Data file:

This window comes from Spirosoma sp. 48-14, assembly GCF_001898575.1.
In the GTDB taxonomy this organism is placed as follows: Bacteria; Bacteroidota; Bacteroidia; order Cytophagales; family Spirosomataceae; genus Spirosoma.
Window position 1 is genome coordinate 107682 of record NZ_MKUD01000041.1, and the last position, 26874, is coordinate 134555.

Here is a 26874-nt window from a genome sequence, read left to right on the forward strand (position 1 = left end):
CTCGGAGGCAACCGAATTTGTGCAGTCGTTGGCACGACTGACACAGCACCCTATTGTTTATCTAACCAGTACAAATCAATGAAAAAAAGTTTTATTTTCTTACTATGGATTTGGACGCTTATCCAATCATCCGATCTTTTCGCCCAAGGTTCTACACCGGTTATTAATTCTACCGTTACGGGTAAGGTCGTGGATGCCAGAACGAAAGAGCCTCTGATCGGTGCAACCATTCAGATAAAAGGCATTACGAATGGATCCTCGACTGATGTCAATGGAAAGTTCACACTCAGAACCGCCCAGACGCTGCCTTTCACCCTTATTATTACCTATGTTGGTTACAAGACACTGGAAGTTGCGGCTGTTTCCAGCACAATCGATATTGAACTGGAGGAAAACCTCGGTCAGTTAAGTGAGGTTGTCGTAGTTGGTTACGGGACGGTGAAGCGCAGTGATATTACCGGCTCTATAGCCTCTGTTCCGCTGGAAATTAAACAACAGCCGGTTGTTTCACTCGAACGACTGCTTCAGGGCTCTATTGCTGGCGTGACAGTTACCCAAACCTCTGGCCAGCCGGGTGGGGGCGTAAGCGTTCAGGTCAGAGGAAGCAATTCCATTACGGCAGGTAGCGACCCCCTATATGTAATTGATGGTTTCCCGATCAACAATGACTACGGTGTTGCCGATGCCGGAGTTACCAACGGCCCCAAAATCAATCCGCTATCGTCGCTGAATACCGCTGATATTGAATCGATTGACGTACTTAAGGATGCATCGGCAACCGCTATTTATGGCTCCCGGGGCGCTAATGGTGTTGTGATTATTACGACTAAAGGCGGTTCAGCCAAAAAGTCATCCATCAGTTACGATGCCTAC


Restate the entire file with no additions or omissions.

This window comes from Spirosoma sp. 48-14, assembly GCF_001898575.1.
In the GTDB taxonomy this organism is placed as follows: Bacteria; Bacteroidota; Bacteroidia; order Cytophagales; family Spirosomataceae; genus Spirosoma.
Window position 1 is genome coordinate 107682 of record NZ_MKUD01000041.1, and the last position, 26874, is coordinate 134555.

Here is a 26874-nt window from a genome sequence, read left to right on the forward strand (position 1 = left end):
CTCGGAGGCAACCGAATTTGTGCAGTCGTTGGCACGACTGACACAGCACCCTATTGTTTATCTAACCAGTACAAATCAATGAAAAAAAGTTTTATTTTCTTACTATGGATTTGGACGCTTATCCAATCATCCGATCTTTTCGCCCAAGGTTCTACACCGGTTATTAATTCTACCGTTACGGGTAAGGTCGTGGATGCCAGAACGAAAGAGCCTCTGATCGGTGCAACCATTCAGATAAAAGGCATTACGAATGGATCCTCGACTGATGTCAATGGAAAGTTCACACTCAGAACCGCCCAGACGCTGCCTTTCACCCTTATTATTACCTATGTTGGTTACAAGACACTGGAAGTTGCGGCTGTTTCCAGCACAATCGATATTGAACTGGAGGAAAACCTCGGTCAGTTAAGTGAGGTTGTCGTAGTTGGTTACGGGACGGTGAAGCGCAGTGATATTACCGGCTCTATAGCCTCTGTTCCGCTGGAAATTAAACAACAGCCGGTTGTTTCACTCGAACGACTGCTTCAGGGCTCTATTGCTGGCGTGACAGTTACCCAAACCTCTGGCCAGCCGGGTGGGGGCGTAAGCGTTCAGGTCAGAGGAAGCAATTCCATTACGGCAGGTAGCGACCCCCTATATGTAATTGATGGTTTCCCGATCAACAATGACTACGGTGTTGCCGATGCCGGAGTTACCAACGGCCCCAAAATCAATCCGCTATCGTCGCTGAATACCGCTGATATTGAATCGATTGACGTACTTAAGGATGCATCGGCAACCGCTATTTATGGCTCCCGGGGCGCTAATGGTGTTGTGATTATTACGACTAAAGGCGGTTCAGCCAAAAAGTCATCCATCAGTTACGATGCCTAC